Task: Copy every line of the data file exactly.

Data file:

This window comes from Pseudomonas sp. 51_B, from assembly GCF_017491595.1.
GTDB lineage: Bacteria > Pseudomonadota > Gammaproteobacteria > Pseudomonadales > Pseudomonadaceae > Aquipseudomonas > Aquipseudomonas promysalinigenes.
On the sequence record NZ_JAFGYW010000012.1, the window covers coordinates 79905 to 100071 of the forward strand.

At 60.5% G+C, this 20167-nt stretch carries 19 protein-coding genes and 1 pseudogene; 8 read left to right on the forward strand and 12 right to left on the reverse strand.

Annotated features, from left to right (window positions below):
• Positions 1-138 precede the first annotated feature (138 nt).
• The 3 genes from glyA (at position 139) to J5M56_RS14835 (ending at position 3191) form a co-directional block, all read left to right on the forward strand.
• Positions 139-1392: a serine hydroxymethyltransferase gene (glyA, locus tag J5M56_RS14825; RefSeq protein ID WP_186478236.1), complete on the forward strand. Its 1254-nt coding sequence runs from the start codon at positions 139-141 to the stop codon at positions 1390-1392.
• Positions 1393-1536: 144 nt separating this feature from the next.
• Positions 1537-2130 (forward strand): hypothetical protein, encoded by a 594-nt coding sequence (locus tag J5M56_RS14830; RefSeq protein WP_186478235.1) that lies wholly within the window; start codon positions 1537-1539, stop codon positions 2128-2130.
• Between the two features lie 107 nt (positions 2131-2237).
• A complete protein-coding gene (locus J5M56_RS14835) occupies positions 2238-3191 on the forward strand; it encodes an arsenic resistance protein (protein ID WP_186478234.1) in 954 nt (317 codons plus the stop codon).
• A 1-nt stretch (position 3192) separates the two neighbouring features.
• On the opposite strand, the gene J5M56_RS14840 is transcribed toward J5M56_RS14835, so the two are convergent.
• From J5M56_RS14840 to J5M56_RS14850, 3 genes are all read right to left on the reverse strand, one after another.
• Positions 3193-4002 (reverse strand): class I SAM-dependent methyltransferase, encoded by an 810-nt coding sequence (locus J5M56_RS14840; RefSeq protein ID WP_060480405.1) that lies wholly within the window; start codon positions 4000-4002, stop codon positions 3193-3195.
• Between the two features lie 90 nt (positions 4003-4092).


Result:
This window comes from Pseudomonas sp. 51_B, from assembly GCF_017491595.1.
GTDB lineage: Bacteria > Pseudomonadota > Gammaproteobacteria > Pseudomonadales > Pseudomonadaceae > Aquipseudomonas > Aquipseudomonas promysalinigenes.
On the sequence record NZ_JAFGYW010000012.1, the window covers coordinates 79905 to 100071 of the forward strand.

At 60.5% G+C, this 20167-nt stretch carries 19 protein-coding genes and 1 pseudogene; 8 read left to right on the forward strand and 12 right to left on the reverse strand.

Annotated features, from left to right (window positions below):
• Positions 1-138 precede the first annotated feature (138 nt).
• The 3 genes from glyA (at position 139) to J5M56_RS14835 (ending at position 3191) form a co-directional block, all read left to right on the forward strand.
• Positions 139-1392: a serine hydroxymethyltransferase gene (glyA, locus tag J5M56_RS14825; RefSeq protein ID WP_186478236.1), complete on the forward strand. Its 1254-nt coding sequence runs from the start codon at positions 139-141 to the stop codon at positions 1390-1392.
• Positions 1393-1536: 144 nt separating this feature from the next.
• Positions 1537-2130 (forward strand): hypothetical protein, encoded by a 594-nt coding sequence (locus tag J5M56_RS14830; RefSeq protein WP_186478235.1) that lies wholly within the window; start codon positions 1537-1539, stop codon positions 2128-2130.
• Between the two features lie 107 nt (positions 2131-2237).
• A complete protein-coding gene (locus J5M56_RS14835) occupies positions 2238-3191 on the forward strand; it encodes an arsenic resistance protein (protein ID WP_186478234.1) in 954 nt (317 codons plus the stop codon).
• A 1-nt stretch (position 3192) separates the two neighbouring features.
• On the opposite strand, the gene J5M56_RS14840 is transcribed toward J5M56_RS14835, so the two are convergent.
• From J5M56_RS14840 to J5M56_RS14850, 3 genes are all read right to left on the reverse strand, one after another.
• Positions 3193-4002 (reverse strand): class I SAM-dependent methyltransferase, encoded by an 810-nt coding sequence (locus J5M56_RS14840; RefSeq protein ID WP_060480405.1) that lies wholly within the window; start codon positions 4000-4002, stop codon positions 3193-3195.
• Between the two features lie 90 nt (positions 4003-4092).